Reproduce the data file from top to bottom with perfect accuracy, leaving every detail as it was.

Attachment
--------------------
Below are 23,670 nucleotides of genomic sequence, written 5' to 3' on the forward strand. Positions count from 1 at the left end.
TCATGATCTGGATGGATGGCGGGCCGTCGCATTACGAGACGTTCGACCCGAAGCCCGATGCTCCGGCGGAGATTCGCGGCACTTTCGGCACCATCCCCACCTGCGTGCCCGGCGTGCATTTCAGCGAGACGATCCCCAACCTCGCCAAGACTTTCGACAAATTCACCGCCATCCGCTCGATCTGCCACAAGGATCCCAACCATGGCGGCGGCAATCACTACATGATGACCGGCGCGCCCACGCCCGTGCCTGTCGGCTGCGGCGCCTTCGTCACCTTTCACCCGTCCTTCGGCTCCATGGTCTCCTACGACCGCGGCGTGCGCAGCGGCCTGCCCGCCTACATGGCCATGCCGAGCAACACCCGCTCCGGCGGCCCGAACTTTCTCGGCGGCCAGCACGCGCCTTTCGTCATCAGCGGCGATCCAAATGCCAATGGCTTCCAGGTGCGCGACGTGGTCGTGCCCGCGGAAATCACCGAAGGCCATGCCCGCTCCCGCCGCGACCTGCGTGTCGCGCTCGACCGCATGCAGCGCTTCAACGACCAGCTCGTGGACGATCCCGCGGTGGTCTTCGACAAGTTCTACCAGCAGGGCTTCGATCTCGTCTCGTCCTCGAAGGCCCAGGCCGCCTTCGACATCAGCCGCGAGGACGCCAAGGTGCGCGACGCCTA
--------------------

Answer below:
Below are 23,670 nucleotides of genomic sequence, written 5' to 3' on the forward strand. Positions count from 1 at the left end.
TCATGATCTGGATGGATGGCGGGCCGTCGCATTACGAGACGTTCGACCCGAAGCCCGATGCTCCGGCGGAGATTCGCGGCACTTTCGGCACCATCCCCACCTGCGTGCCCGGCGTGCATTTCAGCGAGACGATCCCCAACCTCGCCAAGACTTTCGACAAATTCACCGCCATCCGCTCGATCTGCCACAAGGATCCCAACCATGGCGGCGGCAATCACTACATGATGACCGGCGCGCCCACGCCCGTGCCTGTCGGCTGCGGCGCCTTCGTCACCTTTCACCCGTCCTTCGGCTCCATGGTCTCCTACGACCGCGGCGTGCGCAGCGGCCTGCCCGCCTACATGGCCATGCCGAGCAACACCCGCTCCGGCGGCCCGAACTTTCTCGGCGGCCAGCACGCGCCTTTCGTCATCAGCGGCGATCCAAATGCCAATGGCTTCCAGGTGCGCGACGTGGTCGTGCCCGCGGAAATCACCGAAGGCCATGCCCGCTCCCGCCGCGACCTGCGTGTCGCGCTCGACCGCATGCAGCGCTTCAACGACCAGCTCGTGGACGATCCCGCGGTGGTCTTCGACAAGTTCTACCAGCAGGGCTTCGATCTCGTCTCGTCCTCGAAGGCCCAGGCCGCCTTCGACATCAGCCGCGAGGACGCCAAGGTGCGCGACGCCTA